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Daniel Carcillo suspended six games by NHL for cross-check on Mathieu Perreault

They didn't exactly throw the book at him, but the NHL showed Dan Carcillo what happens when you've got a history of these types of things, banning the forward for six games.

Dennis Wierzbicki-USA TODAY Sports

On Friday night against the Winnipeg Jets, Daniel Carcillo took a bit of a run at Jets forward Mathieu Perreault and got him in the arm with a cross check. That cross check will cost the Blackhawks winger his next six games, as the league announced the suspension for the forward with a checkered past.

You can see the hit here.

"Checkered" is probably a gross understatement. Carcillo has a history of this type of thing, which is why it was such a large question when Stan Bowman decided to bring him back during training camp, even at the minimal salary which he is being paid. He spent the majority of the year quietly skating through and not causing much of a fuss, but this is certainly Carcillo's MO.

Just when you think he's cleaned it up, he does something like this again. Carcillo could have gotten more for his cross check of Perreault, as he simply took a skater that was in a vulnerable position along the boards, and got him with a shot that was completely unnecessary. There was an initial fear that Perreault had suffered a broken arm as a result of the hit, but luckily that wasn't the case. That's obviously positive news for Perreault, but also Carcillo, as a legitimate injury likely would have cost Carcillo more games.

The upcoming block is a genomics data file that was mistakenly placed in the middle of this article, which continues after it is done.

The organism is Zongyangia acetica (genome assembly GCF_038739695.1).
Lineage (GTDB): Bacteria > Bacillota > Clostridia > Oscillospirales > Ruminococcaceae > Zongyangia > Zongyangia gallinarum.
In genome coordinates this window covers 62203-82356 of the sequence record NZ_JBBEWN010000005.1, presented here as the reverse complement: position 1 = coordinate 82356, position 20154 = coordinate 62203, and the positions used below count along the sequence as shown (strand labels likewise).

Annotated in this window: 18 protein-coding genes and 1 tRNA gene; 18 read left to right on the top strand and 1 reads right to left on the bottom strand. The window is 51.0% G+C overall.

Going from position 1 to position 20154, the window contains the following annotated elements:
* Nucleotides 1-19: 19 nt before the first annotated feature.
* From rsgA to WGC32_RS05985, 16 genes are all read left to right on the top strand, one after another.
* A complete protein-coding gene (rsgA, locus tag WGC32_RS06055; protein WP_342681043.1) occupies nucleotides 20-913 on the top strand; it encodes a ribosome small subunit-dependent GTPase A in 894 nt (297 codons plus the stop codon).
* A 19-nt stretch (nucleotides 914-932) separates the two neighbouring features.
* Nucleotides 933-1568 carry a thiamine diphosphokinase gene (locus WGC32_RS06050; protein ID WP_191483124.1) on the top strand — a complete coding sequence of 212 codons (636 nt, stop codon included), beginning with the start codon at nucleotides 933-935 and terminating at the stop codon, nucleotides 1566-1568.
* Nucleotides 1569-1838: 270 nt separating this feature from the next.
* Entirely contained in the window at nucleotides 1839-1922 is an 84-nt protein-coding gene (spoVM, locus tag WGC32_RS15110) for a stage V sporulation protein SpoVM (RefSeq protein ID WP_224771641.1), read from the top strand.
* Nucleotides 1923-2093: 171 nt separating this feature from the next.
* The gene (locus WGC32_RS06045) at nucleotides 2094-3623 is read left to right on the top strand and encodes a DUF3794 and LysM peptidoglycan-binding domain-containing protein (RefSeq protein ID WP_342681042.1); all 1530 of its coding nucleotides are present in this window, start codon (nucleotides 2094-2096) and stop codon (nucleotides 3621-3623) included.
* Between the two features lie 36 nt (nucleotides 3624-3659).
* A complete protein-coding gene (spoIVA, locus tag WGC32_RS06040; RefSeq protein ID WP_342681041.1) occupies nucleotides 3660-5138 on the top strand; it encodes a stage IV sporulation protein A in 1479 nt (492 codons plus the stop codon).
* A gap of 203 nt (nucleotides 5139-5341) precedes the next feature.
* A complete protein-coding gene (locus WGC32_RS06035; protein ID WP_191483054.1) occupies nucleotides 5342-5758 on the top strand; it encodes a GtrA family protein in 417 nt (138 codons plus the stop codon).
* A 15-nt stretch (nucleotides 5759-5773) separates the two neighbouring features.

It'd be somewhat surprising to see Carcillo hit the ice with the Blackhawks again this season. Those six games means that the next action Carcillo can see would be on February 3rd, against the Minnesota Wild. It's important to acknowledge, though, that Kris Versteeg's timetable for a return could have him back in the mix at that point. With Teuvo Teravainen looking ready to break out, and Joakim Nordstrom providing, arguably, more upside than Carcillo, will there even be room for him at that point?

The bottom line is this: Carcillo didn't serve much of a purpose in the lineup. He was just a body. He didn't deter anybody from doing anything. He didn't hurt the Hawks on the ice like he was prone to do, but he didn't add anything of significance either. The six games are well deserved for an unnecessary shot to a vulnerable player, and the suspension should call into question Carcillo's future with the Blackhawks, and the league as a whole, more than it already was.

Randy Holt is a staff writer for Second City Hockey. You can follow him on Twitter @RandallPnkFloyd.